Ring 602 may be any structure that composite layers 604 may be folded over to form composite structure 610 with peripheral edge 612 in conjunction with ring 602. Ring 602 may take various forms. Ring 602 may be made from different materials such as, for example, without limitation, steel, ceramic, titanium, aluminum, nickel alloy, or some other suitable material. Ring 602 also may have different shapes, including, for example, a circle, a square, a rectangle, a pentagon, a hexagon, or some other suitable shape. Ring 602 provides rigidity to insulating washer 600 to retain a cover such as, for example, cover 520 in FIG. 5.

Further, composite layers 604 includes hole 614. Hole 614 may be part of pattern 606 or may be formed after composite layers 604 has been folded over onto ring 602. In these examples, peripheral edge 612 may be raised or higher relative to an inner portion of insulating washer 600. In these illustrative examples, hole 604 is centrally located with respect to an axis passing through ring 602.

In these examples, once composite layers 604 have been folded over ring 602, insulating washer 600 may be cured using any conventional curing process to form insulating washer 600.

With reference now to FIG. 7, a diagram illustrating one implementation for a cover and washer is depicted in accordance with an advantageous embodiment. In this example, cover 700 and washer 702 are examples of one manner in which cover 520 in FIG. 5 and washer 514 in FIG. 5 may be implemented. This illustration is a cross-sectional illustration of components.

In this illustrative example, composite panel 704 is bonded to or attached to base 706 of fastener 708 at surface 710. Shaft 712 of fastener 708 passes through hole 714 of insulation blanket 716. Hole 714 may be defined using grommet 718. In this depicted example, end 720 of fastener 708 may be secured using nut 722. Nut 722 may be secured with washer 702 in place.

Washer 702 includes peripheral edge 724, which is raised relative to inner portion of washer 702. Peripheral edge 724 may engage cover 700. In this example, cover 700 includes protective surface layer 726, insulation layer 728, and elastomer layer 730.

Peripheral edge 724 of washer 702 engages elastomer layer 730 to secure cover 700 to washer 702. Elastomer layer 730 includes edge 732 which may flex or bend to engage peripheral edge 724 to engage peripheral edge 724 of washer 702 in a manner that secures cover 700 to washer 702. The securing of cover 700 to washer 702 forms insulating volume 734.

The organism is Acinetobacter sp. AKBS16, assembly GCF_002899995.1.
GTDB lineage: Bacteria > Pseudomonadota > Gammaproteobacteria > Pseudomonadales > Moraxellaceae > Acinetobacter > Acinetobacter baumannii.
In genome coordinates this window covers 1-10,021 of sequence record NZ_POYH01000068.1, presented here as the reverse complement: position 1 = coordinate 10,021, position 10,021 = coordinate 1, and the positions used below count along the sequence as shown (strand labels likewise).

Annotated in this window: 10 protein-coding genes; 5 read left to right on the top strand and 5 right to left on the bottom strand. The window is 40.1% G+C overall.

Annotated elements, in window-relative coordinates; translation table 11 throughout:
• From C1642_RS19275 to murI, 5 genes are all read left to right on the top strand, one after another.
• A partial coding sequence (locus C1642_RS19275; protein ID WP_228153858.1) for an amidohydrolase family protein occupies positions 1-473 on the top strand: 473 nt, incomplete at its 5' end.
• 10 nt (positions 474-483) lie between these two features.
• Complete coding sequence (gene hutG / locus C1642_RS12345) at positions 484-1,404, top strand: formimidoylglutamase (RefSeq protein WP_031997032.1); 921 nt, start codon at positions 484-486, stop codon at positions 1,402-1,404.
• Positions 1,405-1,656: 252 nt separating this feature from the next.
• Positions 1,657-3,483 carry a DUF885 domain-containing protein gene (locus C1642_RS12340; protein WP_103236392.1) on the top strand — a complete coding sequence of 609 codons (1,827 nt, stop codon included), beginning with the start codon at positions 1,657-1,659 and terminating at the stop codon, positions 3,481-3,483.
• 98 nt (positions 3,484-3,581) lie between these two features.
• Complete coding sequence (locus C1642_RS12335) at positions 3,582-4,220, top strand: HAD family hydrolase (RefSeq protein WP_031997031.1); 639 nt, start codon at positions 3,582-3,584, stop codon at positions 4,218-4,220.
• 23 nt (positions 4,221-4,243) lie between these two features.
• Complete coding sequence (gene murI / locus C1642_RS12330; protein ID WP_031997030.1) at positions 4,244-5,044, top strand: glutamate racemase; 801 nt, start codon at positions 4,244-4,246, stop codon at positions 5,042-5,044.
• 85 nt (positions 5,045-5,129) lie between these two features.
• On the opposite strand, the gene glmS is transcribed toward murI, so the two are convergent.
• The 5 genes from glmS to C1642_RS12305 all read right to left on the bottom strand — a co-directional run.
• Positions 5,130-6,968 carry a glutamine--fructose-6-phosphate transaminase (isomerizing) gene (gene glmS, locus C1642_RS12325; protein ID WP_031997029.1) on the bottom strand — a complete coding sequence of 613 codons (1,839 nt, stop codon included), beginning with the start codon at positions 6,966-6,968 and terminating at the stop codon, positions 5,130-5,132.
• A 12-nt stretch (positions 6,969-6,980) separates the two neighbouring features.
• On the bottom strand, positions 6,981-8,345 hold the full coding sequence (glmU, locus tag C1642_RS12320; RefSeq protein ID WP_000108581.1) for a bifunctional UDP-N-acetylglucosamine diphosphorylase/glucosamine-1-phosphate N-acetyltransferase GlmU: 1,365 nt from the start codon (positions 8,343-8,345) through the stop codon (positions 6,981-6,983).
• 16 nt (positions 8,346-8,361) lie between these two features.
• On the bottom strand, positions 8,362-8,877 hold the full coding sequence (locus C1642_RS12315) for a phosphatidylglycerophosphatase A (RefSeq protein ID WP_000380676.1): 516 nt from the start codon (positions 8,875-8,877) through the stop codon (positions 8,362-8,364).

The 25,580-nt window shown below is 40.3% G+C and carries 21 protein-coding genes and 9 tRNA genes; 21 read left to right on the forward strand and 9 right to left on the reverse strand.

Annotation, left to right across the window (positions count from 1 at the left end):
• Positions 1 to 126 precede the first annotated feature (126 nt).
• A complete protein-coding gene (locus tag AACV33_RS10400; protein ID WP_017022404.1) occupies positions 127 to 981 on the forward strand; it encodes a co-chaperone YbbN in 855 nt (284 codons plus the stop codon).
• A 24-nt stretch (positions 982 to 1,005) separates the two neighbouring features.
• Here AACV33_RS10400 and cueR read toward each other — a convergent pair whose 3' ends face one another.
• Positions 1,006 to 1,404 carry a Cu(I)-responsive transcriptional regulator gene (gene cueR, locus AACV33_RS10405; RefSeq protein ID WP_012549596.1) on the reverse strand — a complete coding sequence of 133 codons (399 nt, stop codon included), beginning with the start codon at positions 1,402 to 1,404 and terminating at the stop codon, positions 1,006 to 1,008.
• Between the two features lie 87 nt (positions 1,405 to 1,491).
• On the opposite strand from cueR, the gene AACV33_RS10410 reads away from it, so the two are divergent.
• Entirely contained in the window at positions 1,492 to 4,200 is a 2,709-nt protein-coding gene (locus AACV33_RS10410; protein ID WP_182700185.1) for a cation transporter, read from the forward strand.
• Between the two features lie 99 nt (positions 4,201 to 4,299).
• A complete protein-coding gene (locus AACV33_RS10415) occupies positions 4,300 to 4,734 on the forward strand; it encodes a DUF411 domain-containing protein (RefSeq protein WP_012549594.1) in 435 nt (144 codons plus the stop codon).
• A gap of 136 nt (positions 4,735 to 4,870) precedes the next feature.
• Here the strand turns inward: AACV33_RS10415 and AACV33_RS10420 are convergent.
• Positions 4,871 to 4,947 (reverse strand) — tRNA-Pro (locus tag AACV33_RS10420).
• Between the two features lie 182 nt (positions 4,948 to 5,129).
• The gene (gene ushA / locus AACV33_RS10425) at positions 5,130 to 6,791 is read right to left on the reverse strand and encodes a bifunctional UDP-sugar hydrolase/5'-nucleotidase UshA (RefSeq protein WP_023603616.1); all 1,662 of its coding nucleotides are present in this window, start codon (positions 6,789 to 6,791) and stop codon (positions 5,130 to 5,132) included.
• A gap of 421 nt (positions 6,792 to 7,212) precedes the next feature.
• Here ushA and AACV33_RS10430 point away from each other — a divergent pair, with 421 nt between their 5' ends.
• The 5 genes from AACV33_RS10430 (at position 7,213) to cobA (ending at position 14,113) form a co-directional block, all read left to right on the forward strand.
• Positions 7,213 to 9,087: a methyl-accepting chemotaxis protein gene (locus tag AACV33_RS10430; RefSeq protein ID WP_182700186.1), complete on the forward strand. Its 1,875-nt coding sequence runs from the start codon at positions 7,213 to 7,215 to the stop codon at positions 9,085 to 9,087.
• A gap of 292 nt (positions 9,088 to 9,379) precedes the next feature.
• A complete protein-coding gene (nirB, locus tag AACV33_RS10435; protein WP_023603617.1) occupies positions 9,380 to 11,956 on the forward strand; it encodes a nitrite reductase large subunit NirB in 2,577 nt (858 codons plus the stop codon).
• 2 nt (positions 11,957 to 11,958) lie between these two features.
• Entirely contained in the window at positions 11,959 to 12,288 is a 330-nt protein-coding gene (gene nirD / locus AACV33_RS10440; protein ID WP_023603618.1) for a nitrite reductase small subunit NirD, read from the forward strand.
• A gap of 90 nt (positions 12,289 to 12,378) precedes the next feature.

As can be seen in this example, the combination of cover 700 and washer 702 forms insulating volume 734 in which air may be present to form an insulating layer for fastener 720. In this manner, nut 722 and/or end 720 of fastener 708 may be protected from heat that may be applied to surface 708 of insulation blanket 716.

As a result, heat may not conduct from nut 722 and/or fastener 708 down through shaft 712 to base 706. In this manner, heat may not conduct from fastener 708 to composite panel 704 and reduce the probability that delamination may occur. Heat will be prevented from conducting to composite panel 704 or the amount of heat conducted to composite panel 704 may be reduced though the use of cover 700 and washer 702 in these examples.

The use of an insulating washer for washer 702 also may prevent heat from conducting through grommet 718 to base 706 of fastener 708. In this manner, heat through path 740 or through path 742 may be reduced and/or eliminated through the use of cover 700 and washer 702. The reduction of heat conduction may reduce delamination in base 706, between base 706 and surface 710, and/or within composite panel 704.

With reference now to FIG. 8, a perspective view of a cap secured to a washer on a fastener is depicted in accordance with an advantageous embodiment.

In FIG. 9, an exposed perspective view of a cap secured to a washer is depicted in accordance with an advantageous embodiment. As can be seen in this view, washer 702 is a tab washer having tabs 900, 902, and 904. These tabs have peripheral edge 724, which engages edge 732 of elastomer layer 730 in these examples. The use of tabs may be employed to increase the ease of the attaching cover 700 to washer 702 as well as the ease for removing cover 700 from washer 702.